Archive for October, 2010

Why yes, yes they are.

I was at a poetry reading by a “famous” (in the poetry world) Irish poet named Paul Muldoon, whose most famous poem’s refrain is something like “with a rinky-tink dinky-tink link link,” or something like that.  For such work, Muldoon has won a Pulitzer prize in poetry, which to my mind says something about the state of the arts at this point, but we’ll get to that in a moment.  Inevitably, perhaps, during the question and answer period one of the undergrads in the audience asked Mr. Muldoon:

“Sir, do you believe that song lyrics are poetry?”

And Mr. Muldoon said:  “Well, no, son.  Not really.”

And I wanted this supposedly world-famous, ultra-talented spokesman for modern poetry in the world to explain for us, why, indeed, this was not so.  All that he could manage, however, was something along the lines of, “Well, poetry is different; it’s more complex, and it often has forms which are not compatible with simple song lyrics.” (more…)

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Someone sent me this quiz via facebook, and as the friend himself said, he’s usually not into this sort of thing, but this one got him thinking.  It also helps that he’s a trained visual artist.  But he sent me the quiz, and, it did get me thinking, and so I thought I’d post on it here.  Being primarily a writer of nonfiction, my take on the visual arts will necessarily be a bit different from that of a visual artist, but that’s part of the fun.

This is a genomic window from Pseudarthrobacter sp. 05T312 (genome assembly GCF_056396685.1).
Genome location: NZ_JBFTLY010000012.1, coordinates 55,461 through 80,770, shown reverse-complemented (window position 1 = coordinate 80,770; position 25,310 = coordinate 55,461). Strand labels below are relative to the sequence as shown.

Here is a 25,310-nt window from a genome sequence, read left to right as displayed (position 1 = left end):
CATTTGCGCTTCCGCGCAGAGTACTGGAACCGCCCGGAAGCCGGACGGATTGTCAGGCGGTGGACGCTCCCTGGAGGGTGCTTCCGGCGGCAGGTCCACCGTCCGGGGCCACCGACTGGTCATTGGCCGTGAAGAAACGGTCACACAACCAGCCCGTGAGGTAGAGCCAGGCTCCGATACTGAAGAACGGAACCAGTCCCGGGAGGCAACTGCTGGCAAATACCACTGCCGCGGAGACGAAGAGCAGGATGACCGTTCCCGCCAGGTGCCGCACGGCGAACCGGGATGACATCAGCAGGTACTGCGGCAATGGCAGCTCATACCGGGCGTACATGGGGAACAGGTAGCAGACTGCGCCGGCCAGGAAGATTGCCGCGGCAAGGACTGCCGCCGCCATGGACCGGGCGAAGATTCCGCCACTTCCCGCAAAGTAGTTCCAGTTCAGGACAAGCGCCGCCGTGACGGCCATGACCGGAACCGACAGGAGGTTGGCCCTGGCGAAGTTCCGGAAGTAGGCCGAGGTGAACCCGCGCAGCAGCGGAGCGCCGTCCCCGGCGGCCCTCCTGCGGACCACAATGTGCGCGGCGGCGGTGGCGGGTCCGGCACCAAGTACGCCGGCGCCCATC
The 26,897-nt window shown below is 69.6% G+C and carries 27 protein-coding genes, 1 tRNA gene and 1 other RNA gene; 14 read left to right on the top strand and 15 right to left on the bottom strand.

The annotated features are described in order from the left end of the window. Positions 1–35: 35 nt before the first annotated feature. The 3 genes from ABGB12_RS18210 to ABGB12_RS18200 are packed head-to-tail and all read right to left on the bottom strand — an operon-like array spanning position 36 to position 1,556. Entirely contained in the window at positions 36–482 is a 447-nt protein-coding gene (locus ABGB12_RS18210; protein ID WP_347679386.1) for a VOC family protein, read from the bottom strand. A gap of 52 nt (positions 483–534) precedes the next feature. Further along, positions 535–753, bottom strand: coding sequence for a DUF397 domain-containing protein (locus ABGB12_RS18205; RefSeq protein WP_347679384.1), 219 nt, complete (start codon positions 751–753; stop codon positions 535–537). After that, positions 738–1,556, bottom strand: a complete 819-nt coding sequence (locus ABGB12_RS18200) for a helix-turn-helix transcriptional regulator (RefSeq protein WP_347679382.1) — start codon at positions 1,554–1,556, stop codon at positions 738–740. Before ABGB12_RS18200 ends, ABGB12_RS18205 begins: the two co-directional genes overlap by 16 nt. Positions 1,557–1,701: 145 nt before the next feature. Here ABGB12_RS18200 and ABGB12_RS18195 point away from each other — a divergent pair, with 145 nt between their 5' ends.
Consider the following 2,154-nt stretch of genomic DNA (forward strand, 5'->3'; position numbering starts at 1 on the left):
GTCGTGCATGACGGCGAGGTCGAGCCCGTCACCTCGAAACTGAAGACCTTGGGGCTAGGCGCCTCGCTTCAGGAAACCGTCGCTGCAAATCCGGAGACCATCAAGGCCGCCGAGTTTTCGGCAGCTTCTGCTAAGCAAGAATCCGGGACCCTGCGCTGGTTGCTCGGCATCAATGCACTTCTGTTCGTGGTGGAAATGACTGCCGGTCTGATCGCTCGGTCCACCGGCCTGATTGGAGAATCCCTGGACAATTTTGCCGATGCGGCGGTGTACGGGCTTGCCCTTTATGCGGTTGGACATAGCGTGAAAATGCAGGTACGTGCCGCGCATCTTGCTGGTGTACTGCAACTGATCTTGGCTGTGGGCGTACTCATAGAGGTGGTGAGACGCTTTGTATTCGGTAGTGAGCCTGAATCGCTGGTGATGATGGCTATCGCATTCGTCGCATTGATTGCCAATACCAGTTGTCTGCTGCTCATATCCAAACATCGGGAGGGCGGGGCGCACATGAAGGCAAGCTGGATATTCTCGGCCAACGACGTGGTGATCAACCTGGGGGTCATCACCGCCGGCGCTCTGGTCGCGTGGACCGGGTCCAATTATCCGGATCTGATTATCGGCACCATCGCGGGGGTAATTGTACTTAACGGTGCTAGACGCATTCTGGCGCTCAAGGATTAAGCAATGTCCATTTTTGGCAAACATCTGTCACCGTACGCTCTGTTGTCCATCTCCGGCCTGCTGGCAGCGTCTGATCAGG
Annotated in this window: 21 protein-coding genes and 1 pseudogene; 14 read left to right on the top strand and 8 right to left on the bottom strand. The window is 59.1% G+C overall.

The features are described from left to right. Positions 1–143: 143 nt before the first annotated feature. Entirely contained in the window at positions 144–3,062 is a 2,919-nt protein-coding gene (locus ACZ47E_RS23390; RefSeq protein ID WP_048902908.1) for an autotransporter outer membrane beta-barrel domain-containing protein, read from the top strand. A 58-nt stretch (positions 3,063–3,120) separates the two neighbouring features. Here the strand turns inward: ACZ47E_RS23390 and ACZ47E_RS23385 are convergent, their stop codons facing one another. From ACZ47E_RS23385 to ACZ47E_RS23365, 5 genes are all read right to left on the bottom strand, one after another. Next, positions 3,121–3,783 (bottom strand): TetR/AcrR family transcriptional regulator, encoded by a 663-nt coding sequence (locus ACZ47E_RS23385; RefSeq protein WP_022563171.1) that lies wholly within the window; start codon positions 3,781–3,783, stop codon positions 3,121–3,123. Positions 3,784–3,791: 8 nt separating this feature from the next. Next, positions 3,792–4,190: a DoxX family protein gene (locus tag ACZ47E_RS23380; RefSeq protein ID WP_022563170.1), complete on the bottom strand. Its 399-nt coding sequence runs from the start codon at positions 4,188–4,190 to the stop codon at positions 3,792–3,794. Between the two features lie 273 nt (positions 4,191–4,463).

My take is very much coloured by the fact that I am an historian of western civilization, who has been trained to see art history as one of several highly interrelated cultural, political, social, and economic threads which run through both western history, and, at the same time, of course, through global history, with the understanding that all of these are in dialogue, i.e., they are affecting each other dialectically at all times–though in some ways more than others, and more at some times than others.

It’s also very much coloured by an awareness of what I consider to be the ‘great divide’ in western cultural history – namely, before and after Dada-ism became prominent right around World War I.  My take on Dada, as outlined elsewhere on this blog,  is that it was attempting to grapple with the discovery of the subconscious by Freud, the relativity of time and space as articulated by Einstein, and the sense that species were not absolute and immutable, as Darwin had implied.  All of these, artists saw, seemed to imply that there was in fact no truth to the notion of a Platonic ideal, of the kind which had underlay all western art since the middle ages.  In other words, there seemed to be no absolute at all, of any kind:  no Truth, no Beauty, no Good, and thus, there was nothing which had created and could anchor such ideals, namely, God.  If God was dead, as Neitzsche had argued, then there could be no point in attempting to do art which followed the ideals which God had supposedly (according to Plotinus, and the Christian theology which followed him, and all renaissance and enlightenment thinkers who followed the Christians for the most part) laid out when he created the universe. (more…)